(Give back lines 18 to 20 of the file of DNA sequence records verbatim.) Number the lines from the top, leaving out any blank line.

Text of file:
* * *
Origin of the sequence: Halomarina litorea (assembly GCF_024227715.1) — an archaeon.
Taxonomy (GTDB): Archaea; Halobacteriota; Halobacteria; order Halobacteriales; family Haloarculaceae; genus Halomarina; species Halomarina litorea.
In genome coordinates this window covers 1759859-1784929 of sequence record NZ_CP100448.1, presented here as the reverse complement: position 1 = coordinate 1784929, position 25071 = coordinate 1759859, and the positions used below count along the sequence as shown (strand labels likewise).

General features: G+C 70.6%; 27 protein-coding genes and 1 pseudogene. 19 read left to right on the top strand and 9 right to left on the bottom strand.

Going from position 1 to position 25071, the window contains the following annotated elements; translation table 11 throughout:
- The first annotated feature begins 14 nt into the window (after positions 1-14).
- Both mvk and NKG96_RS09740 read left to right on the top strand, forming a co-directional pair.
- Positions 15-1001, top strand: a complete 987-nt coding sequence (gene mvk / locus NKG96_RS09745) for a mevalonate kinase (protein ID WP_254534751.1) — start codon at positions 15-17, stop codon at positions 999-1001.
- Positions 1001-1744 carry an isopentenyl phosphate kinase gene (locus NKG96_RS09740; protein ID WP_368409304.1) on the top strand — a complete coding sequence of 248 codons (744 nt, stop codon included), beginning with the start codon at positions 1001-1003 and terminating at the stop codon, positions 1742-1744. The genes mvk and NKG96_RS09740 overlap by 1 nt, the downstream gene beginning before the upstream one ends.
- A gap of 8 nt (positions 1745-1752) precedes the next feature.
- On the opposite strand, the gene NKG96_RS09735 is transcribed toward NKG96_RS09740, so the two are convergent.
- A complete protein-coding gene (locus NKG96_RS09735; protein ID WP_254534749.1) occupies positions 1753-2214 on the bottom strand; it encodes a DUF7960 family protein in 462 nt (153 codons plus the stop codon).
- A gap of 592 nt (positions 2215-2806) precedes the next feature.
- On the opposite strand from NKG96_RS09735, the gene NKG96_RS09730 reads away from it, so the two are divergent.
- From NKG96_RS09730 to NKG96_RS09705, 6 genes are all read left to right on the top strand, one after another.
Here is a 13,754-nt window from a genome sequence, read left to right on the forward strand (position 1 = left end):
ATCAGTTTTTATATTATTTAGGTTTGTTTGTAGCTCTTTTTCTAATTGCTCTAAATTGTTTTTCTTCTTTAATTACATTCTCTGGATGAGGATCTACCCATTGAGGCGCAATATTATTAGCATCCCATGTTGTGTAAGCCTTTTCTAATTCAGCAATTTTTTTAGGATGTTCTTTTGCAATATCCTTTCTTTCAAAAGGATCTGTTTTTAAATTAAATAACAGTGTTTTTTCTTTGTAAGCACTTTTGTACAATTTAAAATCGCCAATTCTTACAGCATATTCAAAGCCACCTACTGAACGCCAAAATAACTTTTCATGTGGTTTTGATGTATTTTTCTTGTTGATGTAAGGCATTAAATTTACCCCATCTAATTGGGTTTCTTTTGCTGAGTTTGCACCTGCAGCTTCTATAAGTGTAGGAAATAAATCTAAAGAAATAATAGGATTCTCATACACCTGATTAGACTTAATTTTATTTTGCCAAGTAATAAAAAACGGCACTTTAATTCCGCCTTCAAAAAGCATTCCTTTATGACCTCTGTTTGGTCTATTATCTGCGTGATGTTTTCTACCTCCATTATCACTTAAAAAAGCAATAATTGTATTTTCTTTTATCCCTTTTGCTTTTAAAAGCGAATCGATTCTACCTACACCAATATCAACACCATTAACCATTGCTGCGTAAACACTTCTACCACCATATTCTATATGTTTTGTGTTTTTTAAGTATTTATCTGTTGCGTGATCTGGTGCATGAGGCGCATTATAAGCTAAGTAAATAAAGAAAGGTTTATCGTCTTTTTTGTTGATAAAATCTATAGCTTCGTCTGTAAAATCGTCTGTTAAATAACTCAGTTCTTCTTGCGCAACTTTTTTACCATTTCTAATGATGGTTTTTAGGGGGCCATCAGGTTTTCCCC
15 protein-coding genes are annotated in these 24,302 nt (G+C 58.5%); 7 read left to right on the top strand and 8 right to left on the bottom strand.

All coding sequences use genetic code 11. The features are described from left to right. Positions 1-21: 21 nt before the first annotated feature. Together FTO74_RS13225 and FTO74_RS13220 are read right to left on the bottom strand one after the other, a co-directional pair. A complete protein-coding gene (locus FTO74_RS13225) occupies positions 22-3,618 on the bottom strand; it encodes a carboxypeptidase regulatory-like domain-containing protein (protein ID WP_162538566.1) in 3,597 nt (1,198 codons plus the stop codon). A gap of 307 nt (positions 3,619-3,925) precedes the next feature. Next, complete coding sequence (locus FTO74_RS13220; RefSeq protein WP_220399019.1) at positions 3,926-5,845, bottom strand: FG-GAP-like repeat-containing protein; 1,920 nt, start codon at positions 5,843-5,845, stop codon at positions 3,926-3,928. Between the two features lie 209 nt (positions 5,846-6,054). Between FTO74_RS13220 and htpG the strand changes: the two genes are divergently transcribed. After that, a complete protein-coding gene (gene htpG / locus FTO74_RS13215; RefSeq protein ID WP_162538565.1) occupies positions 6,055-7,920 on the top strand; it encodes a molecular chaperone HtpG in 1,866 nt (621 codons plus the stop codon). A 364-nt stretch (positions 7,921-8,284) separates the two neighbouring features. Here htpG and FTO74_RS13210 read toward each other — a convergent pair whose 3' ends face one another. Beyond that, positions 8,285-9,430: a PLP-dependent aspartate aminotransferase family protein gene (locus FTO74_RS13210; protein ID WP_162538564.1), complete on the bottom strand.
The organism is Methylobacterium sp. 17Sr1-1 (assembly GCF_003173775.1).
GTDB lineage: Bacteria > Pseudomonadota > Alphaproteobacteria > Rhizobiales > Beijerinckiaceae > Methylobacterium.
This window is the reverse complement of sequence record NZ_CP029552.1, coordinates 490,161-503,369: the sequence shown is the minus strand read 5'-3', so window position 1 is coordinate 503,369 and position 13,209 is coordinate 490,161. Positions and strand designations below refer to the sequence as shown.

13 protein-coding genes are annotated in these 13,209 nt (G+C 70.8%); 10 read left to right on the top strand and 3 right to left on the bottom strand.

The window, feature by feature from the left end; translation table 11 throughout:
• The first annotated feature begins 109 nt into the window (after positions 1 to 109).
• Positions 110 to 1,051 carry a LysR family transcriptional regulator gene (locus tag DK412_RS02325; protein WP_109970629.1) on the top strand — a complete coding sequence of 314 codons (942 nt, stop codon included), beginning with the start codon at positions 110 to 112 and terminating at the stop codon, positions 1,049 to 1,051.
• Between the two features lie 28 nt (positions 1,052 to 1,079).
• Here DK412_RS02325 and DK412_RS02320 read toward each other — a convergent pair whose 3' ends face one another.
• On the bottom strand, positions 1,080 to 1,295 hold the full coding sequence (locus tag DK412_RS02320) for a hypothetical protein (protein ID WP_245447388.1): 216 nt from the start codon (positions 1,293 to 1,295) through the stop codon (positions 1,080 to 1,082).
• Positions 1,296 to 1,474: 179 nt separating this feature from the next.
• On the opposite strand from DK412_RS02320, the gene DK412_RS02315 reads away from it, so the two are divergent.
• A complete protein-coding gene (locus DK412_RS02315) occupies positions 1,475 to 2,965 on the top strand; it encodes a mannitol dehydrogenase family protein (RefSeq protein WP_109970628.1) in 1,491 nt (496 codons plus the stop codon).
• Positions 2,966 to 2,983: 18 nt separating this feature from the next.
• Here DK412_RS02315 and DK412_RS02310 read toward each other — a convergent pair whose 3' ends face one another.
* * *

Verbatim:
15 protein-coding genes are annotated in these 24,302 nt (G+C 58.5%); 7 read left to right on the top strand and 8 right to left on the bottom strand.

All coding sequences use genetic code 11. The features are described from left to right. Positions 1-21: 21 nt before the first annotated feature. Together FTO74_RS13225 and FTO74_RS13220 are read right to left on the bottom strand one after the other, a co-directional pair. A complete protein-coding gene (locus FTO74_RS13225) occupies positions 22-3,618 on the bottom strand; it encodes a carboxypeptidase regulatory-like domain-containing protein (protein ID WP_162538566.1) in 3,597 nt (1,198 codons plus the stop codon). A gap of 307 nt (positions 3,619-3,925) precedes the next feature. Next, complete coding sequence (locus FTO74_RS13220; RefSeq protein WP_220399019.1) at positions 3,926-5,845, bottom strand: FG-GAP-like repeat-containing protein; 1,920 nt, start codon at positions 5,843-5,845, stop codon at positions 3,926-3,928. Between the two features lie 209 nt (positions 5,846-6,054). Between FTO74_RS13220 and htpG the strand changes: the two genes are divergently transcribed. After that, a complete protein-coding gene (gene htpG / locus FTO74_RS13215; RefSeq protein ID WP_162538565.1) occupies positions 6,055-7,920 on the top strand; it encodes a molecular chaperone HtpG in 1,866 nt (621 codons plus the stop codon). A 364-nt stretch (positions 7,921-8,284) separates the two neighbouring features. Here htpG and FTO74_RS13210 read toward each other — a convergent pair whose 3' ends face one another. Beyond that, positions 8,285-9,430: a PLP-dependent aspartate aminotransferase family protein gene (locus FTO74_RS13210; protein ID WP_162538564.1), complete on the bottom strand.
The organism is Methylobacterium sp. 17Sr1-1 (assembly GCF_003173775.1).